On more than one occasion, we, as S.M.A.R.T, have been asked what the name stands for and with pride, we are able to respond: Stranded Marine Animal Rescue Team! Naturally, the questions do not stop there and many more follow suit – the most popular being: With which animals do you work? What do you do? How do we get involved?
With pride, we are then able to refer to our logo, which depicts the animals that S.M.A.R.T concentrates on … Seals, Turtles, Dolphins and Whales.
Our most regular visitors are the Cape Fur Seals (Arctocephalus pusillus). These seals are found all along the South African shoreline and we are privileged to have Seal Island right here in Mossel Bay. Numerous seals inhabit this island where they live, mate, sleep and play. During November and December one would think that a farmer has lost his sheep on the island as the seal pups sound like bleating lambs. The volunteers have the delightful job of collecting the pups on the beaches once the waves have washed them off the island and after a thorough examination by our vet, Dr. Frans de Graaff, they are returned to Seal Island to reunite with their mothers.
Many a volunteer has sat on a beach for hours monitoring an adult seal that has decided to haul out in order to rest, sleep and bask in the sun. In the majority of cases, the seals are healthy and just resting, which means that the volunteers monitor the animal ensuring its safety and that of the public.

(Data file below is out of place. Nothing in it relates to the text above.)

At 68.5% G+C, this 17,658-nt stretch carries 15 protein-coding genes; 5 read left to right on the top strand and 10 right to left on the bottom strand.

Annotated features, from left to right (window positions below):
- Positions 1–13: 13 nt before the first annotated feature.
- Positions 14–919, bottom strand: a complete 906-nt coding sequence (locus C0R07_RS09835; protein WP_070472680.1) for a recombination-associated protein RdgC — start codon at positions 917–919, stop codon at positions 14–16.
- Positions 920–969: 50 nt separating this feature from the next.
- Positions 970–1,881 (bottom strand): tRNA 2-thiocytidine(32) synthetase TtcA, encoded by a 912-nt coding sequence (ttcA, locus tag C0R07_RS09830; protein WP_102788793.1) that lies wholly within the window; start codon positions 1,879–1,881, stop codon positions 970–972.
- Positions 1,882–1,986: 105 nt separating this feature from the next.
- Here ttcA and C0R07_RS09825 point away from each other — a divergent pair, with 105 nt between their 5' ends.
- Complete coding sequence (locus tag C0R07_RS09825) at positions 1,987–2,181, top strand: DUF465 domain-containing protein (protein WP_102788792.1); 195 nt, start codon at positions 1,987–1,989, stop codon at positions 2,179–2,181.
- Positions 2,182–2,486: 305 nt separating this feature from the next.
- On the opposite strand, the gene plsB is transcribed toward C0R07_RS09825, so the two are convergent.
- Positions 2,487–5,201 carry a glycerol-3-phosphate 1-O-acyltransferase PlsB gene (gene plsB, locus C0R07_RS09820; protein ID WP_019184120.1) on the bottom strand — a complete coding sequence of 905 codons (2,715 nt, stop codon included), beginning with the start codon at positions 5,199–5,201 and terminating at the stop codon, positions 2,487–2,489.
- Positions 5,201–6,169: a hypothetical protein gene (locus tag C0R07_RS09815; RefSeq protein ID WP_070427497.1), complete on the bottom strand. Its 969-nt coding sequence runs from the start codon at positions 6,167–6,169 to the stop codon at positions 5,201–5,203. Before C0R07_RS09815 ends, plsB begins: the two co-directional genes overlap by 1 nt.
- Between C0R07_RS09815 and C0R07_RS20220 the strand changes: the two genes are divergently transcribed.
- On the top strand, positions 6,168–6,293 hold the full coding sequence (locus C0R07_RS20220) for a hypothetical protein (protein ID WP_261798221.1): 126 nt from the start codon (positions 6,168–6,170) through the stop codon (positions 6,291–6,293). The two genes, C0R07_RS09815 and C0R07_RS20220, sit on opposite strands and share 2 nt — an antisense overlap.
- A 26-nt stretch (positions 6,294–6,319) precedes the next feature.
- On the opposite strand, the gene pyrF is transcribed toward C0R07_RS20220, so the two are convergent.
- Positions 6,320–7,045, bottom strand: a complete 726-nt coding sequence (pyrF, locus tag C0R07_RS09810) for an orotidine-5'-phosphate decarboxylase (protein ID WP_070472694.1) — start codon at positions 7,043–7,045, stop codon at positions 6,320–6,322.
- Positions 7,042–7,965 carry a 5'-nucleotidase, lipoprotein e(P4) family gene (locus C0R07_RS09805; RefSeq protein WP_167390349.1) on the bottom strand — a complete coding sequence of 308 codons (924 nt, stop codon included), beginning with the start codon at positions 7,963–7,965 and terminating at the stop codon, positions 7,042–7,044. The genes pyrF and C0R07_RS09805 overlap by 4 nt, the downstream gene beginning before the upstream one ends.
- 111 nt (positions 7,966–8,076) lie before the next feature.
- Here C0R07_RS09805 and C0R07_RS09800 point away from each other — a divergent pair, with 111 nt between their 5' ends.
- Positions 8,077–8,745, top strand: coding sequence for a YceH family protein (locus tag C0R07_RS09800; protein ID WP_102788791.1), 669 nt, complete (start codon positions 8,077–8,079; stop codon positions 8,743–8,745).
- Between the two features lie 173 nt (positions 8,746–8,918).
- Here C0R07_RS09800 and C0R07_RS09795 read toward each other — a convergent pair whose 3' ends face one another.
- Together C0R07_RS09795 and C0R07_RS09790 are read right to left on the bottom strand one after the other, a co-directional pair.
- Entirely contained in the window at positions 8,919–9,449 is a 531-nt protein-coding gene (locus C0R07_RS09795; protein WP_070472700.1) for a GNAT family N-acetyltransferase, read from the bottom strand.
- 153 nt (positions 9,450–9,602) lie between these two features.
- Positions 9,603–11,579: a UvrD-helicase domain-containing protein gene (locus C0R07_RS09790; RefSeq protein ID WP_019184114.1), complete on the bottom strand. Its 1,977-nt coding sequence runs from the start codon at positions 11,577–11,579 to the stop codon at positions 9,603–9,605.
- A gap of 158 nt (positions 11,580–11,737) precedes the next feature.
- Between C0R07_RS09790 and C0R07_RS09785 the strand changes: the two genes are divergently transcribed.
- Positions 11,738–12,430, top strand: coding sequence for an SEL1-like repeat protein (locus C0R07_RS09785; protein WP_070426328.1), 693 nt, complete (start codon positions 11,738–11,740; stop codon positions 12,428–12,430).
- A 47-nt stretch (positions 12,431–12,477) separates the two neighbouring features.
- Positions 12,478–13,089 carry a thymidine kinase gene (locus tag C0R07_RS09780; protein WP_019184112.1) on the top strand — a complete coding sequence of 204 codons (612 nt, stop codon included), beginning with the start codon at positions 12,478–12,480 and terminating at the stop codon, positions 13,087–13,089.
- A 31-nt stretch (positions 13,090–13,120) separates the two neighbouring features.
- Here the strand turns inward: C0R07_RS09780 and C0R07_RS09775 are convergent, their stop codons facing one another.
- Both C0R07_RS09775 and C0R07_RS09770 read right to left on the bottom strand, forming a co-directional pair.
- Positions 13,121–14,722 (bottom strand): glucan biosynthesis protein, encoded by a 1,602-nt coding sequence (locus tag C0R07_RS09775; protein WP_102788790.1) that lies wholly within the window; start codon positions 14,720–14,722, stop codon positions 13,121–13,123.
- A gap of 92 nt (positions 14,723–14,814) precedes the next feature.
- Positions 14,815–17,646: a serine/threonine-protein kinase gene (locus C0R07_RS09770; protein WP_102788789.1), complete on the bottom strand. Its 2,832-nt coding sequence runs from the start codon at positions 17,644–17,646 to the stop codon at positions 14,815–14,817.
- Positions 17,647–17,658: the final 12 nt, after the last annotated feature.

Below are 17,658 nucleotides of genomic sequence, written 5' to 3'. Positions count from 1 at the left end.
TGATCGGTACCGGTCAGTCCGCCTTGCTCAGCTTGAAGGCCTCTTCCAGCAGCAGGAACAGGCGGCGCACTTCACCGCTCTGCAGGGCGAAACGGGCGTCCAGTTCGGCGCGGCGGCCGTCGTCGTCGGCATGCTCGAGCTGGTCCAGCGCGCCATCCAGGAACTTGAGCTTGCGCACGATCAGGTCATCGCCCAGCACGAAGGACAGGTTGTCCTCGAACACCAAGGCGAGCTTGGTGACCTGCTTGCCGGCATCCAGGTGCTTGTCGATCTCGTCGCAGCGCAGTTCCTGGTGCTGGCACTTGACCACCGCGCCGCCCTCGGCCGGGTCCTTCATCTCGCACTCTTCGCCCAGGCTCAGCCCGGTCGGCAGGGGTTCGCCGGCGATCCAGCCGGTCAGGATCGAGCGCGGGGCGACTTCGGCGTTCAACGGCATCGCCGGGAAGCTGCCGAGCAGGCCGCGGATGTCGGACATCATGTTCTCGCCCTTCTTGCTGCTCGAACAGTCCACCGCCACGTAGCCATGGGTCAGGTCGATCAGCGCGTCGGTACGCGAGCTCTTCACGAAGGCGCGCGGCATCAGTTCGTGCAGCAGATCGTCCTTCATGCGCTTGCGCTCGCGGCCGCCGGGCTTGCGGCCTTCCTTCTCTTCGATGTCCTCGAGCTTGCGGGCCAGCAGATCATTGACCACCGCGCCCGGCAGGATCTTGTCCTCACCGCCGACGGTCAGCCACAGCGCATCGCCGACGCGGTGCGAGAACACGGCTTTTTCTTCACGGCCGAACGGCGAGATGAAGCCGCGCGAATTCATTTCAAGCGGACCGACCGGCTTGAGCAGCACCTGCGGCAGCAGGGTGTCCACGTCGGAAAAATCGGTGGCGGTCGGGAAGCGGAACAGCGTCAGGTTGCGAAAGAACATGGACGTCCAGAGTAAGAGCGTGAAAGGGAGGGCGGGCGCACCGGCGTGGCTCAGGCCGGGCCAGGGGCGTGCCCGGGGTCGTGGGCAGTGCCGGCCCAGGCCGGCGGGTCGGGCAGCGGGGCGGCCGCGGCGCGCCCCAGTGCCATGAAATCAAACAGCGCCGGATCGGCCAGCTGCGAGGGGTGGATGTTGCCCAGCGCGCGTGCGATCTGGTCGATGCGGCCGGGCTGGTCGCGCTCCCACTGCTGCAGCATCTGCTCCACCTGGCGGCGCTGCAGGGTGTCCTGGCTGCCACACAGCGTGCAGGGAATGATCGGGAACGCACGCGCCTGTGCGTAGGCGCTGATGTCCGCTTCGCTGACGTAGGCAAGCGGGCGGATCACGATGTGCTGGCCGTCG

At certain times of the year, the volunteers shift their attention to another amazing animal … sea turtles. The hatchlings are swept out of the warm Agulhas current and end up on the beaches of the Western Cape, cold and starving. These turtles are taken to the Hartenbos Animal Hospital as quickly as possible where they receive a thorough examination before being taken to either Bayworld in Port Elizabeth or Two Oceans in Cape Town.
There are seven species of Sea Turtles on earth and out of the seven, five species visit the South African waters. We have come across Loggerhead, Leatherback, Green and Hawksbill turtles along our coast. It is not their natural habitat and therefore the turtles are released as soon as possible by taking them offshore on a boat and releasing them into the currents.
Animals that we thankfully do not encounter too frequently on land are our dolphins and whales, but sadly, it does happen from time to time. The volunteers have had a number of incidences where a beached whale or beached dolphin was reported. At times like this, the S.M.A.R.T group works in close collaboration with the South African Stranding Network, which includes a number of departments and organisations.
Whales that frequent our area are the loved Humpbacks, South Right Whales and Bryde’s whale (pronounced brewdus, brudess or brudus) but we have seen the odd Pygmy Sperm Whale, juvenile Sperm Whale and Beaked Whale.
There are also a number of dolphins seen in our waters and the volunteers have had to deal with beached Bottlenose dolphins and Common dolphins.
The S.M.A.R.T volunteers are passionate about marine life and urge the public to call the S.M.A.R.T number,
072 227 4715 if any of the above-mentioned animals are spotted on beaches.